The Fixer: Credit card rejection

The Fixer logo%VIRTUAL-SkimlinksPromo%Have you been left out of pocket due to poor service or sharp practice? Do you have a money problem that won't go away?

It can seem impossible to get a fair result when you are battling a financial issue alone. But never fear! The AOL Money Fixer is here to help.

Dear Fixer,
My current 0% balance transfer deal is coming to an end soon and I need to take out a new credit card to transfer the balance to before I start getting charged interest on it.

I need to transfer a balance of about £3,000, but my applications for cards from NatWest and Halifax have both been turned down.

I am very worried as I can't afford to pay off £3,000 that I owe at the moment and I know the interest rate on my current card jumps to about 20% as soon as the deal period ends.

I don't know why the card companies are turning me down. Can you help?

M Parker, Macclesfield

Dear Miss Parker,

You need a good credit score to qualify for the best credit card deals. But making repeated applications will only damage your score, so my first advice would be to stop applying for cards until you understand what is going on.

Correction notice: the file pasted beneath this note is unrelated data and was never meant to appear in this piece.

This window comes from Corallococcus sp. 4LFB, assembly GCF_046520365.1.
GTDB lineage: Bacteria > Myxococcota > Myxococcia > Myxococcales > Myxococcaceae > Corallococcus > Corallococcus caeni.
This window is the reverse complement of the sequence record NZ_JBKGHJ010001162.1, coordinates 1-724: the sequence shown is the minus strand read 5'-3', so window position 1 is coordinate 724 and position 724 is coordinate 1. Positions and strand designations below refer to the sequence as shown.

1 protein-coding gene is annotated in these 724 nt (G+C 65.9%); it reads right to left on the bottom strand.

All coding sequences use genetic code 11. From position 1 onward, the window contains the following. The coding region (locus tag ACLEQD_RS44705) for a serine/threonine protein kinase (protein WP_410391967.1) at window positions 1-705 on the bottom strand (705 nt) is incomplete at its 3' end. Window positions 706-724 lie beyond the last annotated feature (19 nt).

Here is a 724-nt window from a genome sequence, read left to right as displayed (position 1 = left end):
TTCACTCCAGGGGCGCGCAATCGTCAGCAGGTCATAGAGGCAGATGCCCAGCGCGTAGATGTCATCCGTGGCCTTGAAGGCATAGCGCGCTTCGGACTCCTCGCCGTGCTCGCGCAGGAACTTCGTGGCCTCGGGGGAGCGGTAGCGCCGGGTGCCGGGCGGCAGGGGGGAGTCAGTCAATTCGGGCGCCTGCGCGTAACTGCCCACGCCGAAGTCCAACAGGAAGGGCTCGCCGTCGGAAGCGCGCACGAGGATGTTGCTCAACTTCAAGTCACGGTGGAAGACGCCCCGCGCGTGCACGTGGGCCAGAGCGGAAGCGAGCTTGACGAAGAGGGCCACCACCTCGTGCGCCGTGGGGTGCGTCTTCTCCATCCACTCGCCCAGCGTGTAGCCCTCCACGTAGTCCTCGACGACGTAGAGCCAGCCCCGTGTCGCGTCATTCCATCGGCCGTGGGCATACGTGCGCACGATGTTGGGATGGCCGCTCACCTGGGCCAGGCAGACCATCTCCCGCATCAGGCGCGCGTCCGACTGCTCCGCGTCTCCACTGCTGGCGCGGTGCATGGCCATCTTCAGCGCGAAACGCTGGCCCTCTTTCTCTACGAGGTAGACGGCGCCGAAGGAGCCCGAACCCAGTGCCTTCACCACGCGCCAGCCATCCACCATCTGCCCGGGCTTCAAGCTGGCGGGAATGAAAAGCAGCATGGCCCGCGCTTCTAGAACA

Instead, you should be contacting the credit reference agencies Experian, Equifax and CallCredit to get a copy of your credit file, which contains the information lenders use when deciding whether or not to accept you as a customer.

You may find, for example, that you are not registered to vote at your current address - making you an identity fraud risk - or that you have forgotten about an unpaid bill.

Simple steps that you can take to improve your credit score once you have this information include registering yourself on the electoral roll at your local council, closing any old accounts that may worry lenders due to the amount of credit they offer and setting up direct debits to ensure that you do not miss any regular payments in the future.

And if it remains less than perfect, a "credit builder" card such as the Barclaycard Platinum Balance Transfer, which offers 18 months at 0% on balance transfers (subject to a transfer fee of 2.9%) rather than the 27 months offered on the NatWest and Halifax cards, may well prove your best bet.

The Fixer

Whatever your financial problem, write to and The AOL Money Fixer will get on the case.
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